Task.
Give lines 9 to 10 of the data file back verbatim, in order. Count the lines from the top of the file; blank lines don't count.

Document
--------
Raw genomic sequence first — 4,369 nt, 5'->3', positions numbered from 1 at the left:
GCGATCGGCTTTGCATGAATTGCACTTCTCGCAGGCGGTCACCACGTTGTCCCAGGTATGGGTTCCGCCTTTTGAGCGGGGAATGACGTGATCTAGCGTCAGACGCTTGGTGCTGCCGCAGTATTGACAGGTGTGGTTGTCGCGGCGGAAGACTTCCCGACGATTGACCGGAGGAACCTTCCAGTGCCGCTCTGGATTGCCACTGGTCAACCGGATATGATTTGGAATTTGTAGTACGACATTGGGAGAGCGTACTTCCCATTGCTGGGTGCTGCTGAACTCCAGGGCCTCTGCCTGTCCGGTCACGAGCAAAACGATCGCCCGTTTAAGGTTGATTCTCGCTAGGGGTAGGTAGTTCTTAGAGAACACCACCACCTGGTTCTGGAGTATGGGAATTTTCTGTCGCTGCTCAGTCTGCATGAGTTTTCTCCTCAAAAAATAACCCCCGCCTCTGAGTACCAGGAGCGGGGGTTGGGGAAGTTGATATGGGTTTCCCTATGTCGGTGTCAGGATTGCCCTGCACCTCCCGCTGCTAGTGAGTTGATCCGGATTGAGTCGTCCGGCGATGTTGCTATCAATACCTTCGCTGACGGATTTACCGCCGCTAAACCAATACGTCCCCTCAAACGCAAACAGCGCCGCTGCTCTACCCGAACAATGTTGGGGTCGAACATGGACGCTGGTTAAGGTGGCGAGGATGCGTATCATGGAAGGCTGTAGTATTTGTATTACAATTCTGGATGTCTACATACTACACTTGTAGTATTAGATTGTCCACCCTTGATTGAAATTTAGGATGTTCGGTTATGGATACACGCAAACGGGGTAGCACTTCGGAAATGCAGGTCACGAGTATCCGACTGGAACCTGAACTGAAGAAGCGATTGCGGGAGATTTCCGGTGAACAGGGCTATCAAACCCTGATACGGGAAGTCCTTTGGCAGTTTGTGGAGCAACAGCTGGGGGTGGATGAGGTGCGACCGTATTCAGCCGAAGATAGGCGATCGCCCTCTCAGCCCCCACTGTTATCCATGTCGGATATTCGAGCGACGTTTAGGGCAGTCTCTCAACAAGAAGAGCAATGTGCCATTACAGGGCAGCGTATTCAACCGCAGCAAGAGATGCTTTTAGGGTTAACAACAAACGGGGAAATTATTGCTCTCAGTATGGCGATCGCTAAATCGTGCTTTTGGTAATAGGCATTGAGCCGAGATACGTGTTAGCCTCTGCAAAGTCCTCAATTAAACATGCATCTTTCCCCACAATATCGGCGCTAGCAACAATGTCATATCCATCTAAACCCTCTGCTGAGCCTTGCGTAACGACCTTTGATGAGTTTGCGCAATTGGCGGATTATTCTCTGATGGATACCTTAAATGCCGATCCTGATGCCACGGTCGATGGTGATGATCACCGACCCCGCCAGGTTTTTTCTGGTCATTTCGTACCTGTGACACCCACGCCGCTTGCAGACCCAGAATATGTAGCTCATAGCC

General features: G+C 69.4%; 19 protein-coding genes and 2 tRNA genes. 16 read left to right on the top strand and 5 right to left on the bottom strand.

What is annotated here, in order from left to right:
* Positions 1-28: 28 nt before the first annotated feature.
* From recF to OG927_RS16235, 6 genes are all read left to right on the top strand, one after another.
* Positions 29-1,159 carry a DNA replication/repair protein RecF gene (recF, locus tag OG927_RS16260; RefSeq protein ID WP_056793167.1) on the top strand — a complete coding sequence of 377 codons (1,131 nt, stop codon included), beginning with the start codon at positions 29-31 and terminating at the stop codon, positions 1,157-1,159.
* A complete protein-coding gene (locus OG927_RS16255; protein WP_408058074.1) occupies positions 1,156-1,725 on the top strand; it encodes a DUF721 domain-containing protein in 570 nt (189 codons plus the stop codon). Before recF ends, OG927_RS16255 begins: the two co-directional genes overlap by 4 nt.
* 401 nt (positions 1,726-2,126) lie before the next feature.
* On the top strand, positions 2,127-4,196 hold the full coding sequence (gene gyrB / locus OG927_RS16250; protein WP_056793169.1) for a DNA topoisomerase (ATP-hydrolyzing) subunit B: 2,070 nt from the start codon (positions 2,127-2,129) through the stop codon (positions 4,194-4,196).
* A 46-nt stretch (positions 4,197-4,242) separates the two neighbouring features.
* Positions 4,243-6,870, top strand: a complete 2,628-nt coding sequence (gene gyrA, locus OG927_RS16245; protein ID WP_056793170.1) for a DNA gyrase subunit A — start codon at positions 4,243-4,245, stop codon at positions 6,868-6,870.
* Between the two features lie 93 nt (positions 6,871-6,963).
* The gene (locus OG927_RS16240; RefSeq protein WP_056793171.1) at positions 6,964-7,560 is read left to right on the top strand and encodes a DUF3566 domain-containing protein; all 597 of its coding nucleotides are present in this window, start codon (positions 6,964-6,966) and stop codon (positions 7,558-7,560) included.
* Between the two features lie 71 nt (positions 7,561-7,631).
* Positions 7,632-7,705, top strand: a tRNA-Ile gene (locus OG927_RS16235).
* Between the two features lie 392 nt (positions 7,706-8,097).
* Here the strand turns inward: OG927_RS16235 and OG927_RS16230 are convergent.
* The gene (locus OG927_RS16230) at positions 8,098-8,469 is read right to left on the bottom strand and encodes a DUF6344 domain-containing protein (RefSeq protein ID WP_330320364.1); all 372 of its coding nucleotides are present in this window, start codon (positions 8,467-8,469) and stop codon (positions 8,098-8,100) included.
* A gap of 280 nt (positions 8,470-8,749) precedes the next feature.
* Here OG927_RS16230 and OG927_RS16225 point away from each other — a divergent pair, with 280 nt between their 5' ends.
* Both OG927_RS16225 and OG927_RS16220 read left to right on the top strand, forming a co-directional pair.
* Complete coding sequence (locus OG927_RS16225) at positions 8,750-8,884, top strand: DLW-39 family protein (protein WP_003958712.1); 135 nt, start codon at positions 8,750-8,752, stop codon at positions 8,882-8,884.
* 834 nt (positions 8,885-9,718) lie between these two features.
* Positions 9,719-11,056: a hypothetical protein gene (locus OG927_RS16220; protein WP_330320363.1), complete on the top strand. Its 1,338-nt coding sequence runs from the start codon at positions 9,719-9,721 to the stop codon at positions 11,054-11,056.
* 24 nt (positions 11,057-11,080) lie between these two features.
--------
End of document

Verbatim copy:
* 401 nt (positions 1,726-2,126) lie before the next feature.
* On the top strand, positions 2,127-4,196 hold the full coding sequence (gene gyrB / locus OG927_RS16250; protein WP_056793169.1) for a DNA topoisomerase (ATP-hydrolyzing) subunit B: 2,070 nt from the start codon (positions 2,127-2,129) through the stop codon (positions 4,194-4,196).